#ncpol: Takin’ care of business.

The Raleigh establishment raved about Democrats Richard Moore and Janet Cowell during their respective tenures in the state treasurer’s office.  Current treasurer Dale Folwell has been quietly slaving away, during his short time in  office, to clean up the mess those two left him.

Folwell discovered a loophole that allows public officials, convicted of a crime while in office, to still draw their pension funds upon leaving office.  The treasurer is asking the honorables on Jones Street to shut that down post-haste. 

We told you earlier about plans to put us deeper in debt.  Folwell is demanding public votes on any and all new borrowing lawmakers seek:

[…] The proposed draft, if passed by the North Carolina General Assembly in its current form, would allow the N.C. Department of Transportation to issue special indebtedness bonds of up to $3 billion over ten years for transportation projects. The bonds would be paid using money from the Highway Trust Fund, which is supported by fuel taxes.

“I’m not against more money for transportation nor am I opposed to the goals of those who support the proposed bonds,” said Folwell. “I’m against the issuance of any debt that does not meet my guiding principles. I think we need more transparency so that people can decide whether they want to take on more debt in this environment.”

Folwell’s principles are that any debt must be voter approved, all expenditures of the bond proceeds must be subject to the Strategic Transportation Investment Process and all borrowing must adhere to the state’s debt affordability limits.

The proposed additional debt is coming at a time when some are calling for the approval of $1.9 billion in school construction bonds. If the Build NC Bond Act passes along with bonds for school construction the combined state debt would more than double, including $1.8 billion in voter-approved Connect NC bonds that have yet to be issued.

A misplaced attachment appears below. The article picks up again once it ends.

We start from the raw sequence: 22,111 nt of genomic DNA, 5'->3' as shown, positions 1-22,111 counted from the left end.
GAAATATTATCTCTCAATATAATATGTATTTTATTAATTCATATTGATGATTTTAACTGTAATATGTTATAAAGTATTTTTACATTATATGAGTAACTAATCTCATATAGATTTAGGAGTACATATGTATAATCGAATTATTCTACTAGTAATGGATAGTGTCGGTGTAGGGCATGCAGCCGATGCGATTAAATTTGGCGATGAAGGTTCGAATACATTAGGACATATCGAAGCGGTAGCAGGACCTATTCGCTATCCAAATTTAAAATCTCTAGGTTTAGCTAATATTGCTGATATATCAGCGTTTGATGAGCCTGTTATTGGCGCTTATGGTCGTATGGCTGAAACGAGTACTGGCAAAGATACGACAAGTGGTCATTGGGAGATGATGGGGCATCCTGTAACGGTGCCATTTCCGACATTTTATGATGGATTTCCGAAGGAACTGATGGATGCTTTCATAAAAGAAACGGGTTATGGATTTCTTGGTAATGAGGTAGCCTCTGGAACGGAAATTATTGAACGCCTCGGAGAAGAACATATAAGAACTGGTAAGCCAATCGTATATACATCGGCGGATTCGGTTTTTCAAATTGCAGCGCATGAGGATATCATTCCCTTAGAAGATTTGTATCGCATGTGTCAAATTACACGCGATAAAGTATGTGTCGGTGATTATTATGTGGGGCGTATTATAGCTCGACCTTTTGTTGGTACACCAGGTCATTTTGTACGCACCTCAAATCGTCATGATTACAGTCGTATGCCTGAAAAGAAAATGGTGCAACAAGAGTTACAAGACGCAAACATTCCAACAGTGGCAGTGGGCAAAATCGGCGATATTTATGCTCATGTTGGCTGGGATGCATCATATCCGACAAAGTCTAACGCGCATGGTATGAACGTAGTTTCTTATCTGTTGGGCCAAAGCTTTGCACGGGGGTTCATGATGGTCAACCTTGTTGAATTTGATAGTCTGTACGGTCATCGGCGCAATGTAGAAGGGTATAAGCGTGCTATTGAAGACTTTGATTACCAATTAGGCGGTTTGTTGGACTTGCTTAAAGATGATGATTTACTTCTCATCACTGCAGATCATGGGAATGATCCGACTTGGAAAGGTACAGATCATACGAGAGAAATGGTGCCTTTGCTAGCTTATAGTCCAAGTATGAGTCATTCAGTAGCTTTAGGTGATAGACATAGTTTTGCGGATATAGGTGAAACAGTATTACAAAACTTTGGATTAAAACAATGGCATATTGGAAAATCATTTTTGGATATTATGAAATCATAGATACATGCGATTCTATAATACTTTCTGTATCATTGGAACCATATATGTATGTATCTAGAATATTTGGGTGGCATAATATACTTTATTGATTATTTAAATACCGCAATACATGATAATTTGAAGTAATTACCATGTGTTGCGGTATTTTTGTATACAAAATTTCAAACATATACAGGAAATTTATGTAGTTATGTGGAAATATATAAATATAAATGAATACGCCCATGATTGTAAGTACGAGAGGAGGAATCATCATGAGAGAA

“As the ‘keeper of the public purse,’ I’m in favor of making government simple and streamlining the process for efficiency’s sake,” said Folwell. “However, it’s important for the people to understand that this additional debt is being issued at a time when we have almost $50 billion in pension and health care liabilities.”[…]

There he goes again with that common sense stuff.

Folwell and his team also successfully negotiated deals with United HealthCare and Blue Cross Blue Shield that should benefit folks on the state’s health plan.  Folwell’s office says:

“[…] Blue Cross and Blue Shield of North Carolina (Blue Cross NC) has been directed to cut the Plan’s medical provider rates on major contracts being negotiated this year by at least 15 percent. […]

Blue Cross NC negotiates rates with health care providers to establish the cost of medical services from health care systems across the state. Potential savings for the plan could be close to $1 billion over the next three years.[…] ”

As for United HealthCare, Folwell and his team announced:

[…] that they have completed negotiations with UnitedHealthcare for 2019 rates to provide Medicare-eligible retirees with Group Medicare Advantage Plans.

Savings for the Plan, its members, and taxpayers will be approximately $55 million. Treasurer Folwell plans to use part of the savings to freeze and possibly lower family health care premiums for teachers, state employees and other public workers.[…]

Isn’t it nice to have an elected official fixing more problems than he’s creating?